One corner of the Biscuit Factory’s new Summer Show is dedicated to the work of Peter Flanagan, an artist who is still finding North East views to get his creative juices flowing.
That one of his newfound subjects is Cullercoats might surprise you.
The seaside village – still with something of a village feel despite its absorption into North Tyneside’s coastal sprawl – was, after all, home to a colony of accomplished artists up until the First World War.
The most famous was the American, Winslow Homer, who spent time there in 1881-2 revelling in the light, the landscapes and the people. It was said his spell in the North East revivified his career as an artist.
Speaking ahead of Friday’s Summer Show opening, Peter said: “My son was in hospital for a while in North Tyneside so I visited him and walked along the coast.
“I saw Cullercoats and thought, my God, why haven’t I painted this in 35 years of living here? Of course, it does have that history of the artists’ colony so they also recognised the appeal, particularly of Cullercoats Bay.”
Cullercoats and other Northumberland villages make up one half of Peter’s Biscuit Factory exhibition. Hadrian’s Wall constitutes the other.
“I’ve visited it, walked it but I think it was only about two years ago I started concentrating on it as an artist,” said Peter, who also has his own gallery in Hexham.
Like Cullercoats, Hadrian’s Wall has attracted more than its fair share of artists over the years but Peter is one who seems to have captured the essence of both places.
In the painting Cullercoats, Incoming Tide you can see the crowd from afar. Via a scattering of coloured marks, you can sense the people paddling, lounging, strolling, making the most of a summer’s day as the water encroaches over the sand.
A different shade of blue hangs over Hadrian’s Wall, Highshield Crags which is contrastingly desolate. A low sun bleaches the rocks.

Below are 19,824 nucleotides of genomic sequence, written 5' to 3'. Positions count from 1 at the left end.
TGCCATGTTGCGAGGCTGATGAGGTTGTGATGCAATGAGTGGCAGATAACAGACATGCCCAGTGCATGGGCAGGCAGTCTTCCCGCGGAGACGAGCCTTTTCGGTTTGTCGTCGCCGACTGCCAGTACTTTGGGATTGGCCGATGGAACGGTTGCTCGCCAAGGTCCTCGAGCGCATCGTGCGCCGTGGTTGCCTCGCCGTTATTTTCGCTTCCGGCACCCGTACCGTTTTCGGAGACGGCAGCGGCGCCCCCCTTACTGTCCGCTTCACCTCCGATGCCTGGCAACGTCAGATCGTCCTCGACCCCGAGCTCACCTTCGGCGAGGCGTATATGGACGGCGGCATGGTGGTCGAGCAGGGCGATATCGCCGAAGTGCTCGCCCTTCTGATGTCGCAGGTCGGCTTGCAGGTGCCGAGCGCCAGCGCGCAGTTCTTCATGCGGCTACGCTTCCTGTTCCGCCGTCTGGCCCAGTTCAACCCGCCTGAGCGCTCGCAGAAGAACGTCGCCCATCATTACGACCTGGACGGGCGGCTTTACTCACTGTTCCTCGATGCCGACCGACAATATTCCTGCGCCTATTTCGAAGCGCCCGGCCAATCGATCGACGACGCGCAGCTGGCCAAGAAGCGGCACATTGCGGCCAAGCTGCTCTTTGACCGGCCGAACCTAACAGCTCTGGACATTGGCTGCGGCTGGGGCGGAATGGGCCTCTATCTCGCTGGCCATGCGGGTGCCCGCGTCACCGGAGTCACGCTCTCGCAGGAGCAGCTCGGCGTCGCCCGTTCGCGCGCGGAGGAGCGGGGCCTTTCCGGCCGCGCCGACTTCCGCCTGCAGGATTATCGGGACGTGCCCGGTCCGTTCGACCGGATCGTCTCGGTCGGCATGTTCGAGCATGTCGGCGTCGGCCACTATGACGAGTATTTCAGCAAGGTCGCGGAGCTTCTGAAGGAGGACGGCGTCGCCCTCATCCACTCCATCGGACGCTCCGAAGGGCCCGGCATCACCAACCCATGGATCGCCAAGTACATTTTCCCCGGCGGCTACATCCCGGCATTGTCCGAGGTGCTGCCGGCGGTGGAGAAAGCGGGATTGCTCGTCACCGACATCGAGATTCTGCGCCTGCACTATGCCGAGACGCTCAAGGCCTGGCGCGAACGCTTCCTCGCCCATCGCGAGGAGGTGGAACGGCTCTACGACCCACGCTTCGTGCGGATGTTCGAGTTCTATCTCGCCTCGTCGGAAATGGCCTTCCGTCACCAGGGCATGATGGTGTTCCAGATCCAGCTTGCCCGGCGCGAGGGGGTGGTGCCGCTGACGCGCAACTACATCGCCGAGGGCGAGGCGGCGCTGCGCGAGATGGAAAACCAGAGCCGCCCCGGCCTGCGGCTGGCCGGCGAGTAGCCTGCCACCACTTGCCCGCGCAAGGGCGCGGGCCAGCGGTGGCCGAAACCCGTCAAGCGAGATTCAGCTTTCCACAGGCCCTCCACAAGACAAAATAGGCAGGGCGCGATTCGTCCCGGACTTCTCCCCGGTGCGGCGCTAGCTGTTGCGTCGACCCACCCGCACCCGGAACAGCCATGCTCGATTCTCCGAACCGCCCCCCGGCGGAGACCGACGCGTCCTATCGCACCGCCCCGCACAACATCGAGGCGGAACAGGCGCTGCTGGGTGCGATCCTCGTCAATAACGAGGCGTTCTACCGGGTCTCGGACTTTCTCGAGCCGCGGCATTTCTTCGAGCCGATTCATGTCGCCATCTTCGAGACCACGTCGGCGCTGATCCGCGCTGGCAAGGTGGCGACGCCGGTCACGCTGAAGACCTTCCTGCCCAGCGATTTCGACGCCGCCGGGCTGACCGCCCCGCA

If you know the place, you’ll know Peter has captured its unique qualities, the wildness and the challenge it poses to walkers, even on a good day, as it snakes across the high ground towards the horizon.
Not surprisingly, Peter is one of those artists who likes to paint from life, setting up in the open air. “I suppose I’m a bit of a hangover from the 19th Century,” he said.
“In the process of painting from life you tend to see a place in different weather, in different light, in different moods.
“You try to get under the skin of your subject so the boundaries dissolve and you become part of it. You can’t always replicate that in the studio although I do use sketches and photographs to capture the memory of a place.
“At Cullercoats I’d be able to put in a good session, maybe two or three hours, before the light would change and I’d have to go back to the studio. That’s fine but it’s the directness that I really like.”
In Cullercoats he reckoned he was something of a rare sight. “I did my best to be invisible but a lot of people stopped and were interested. They said they’d never seen anybody painting at Cullercoats.”
Peter, after spending his first 19 years travelling the world in an RAF family (“We moved every year-and-a-half which meant 11 different schools”), moved to Newcastle in 1978, aged 21. He worked as a graphic designer before studying for a fine art degree at Newcastle Poly.
Now that his youngest has reached the grand old age of 14, this father-of-five is planning to embark on a bit more wandering, loading his art materials – acrylics rather than oils for the quicker drying time – aboard his trusty Reynolds 531 touring bike for a painting trip to Brittany.
Peter’s oil paintings can be seen as part of the Summer Show at the Biscuit Factory, 16 Stoddart Street, NE2 1AN until the end of August.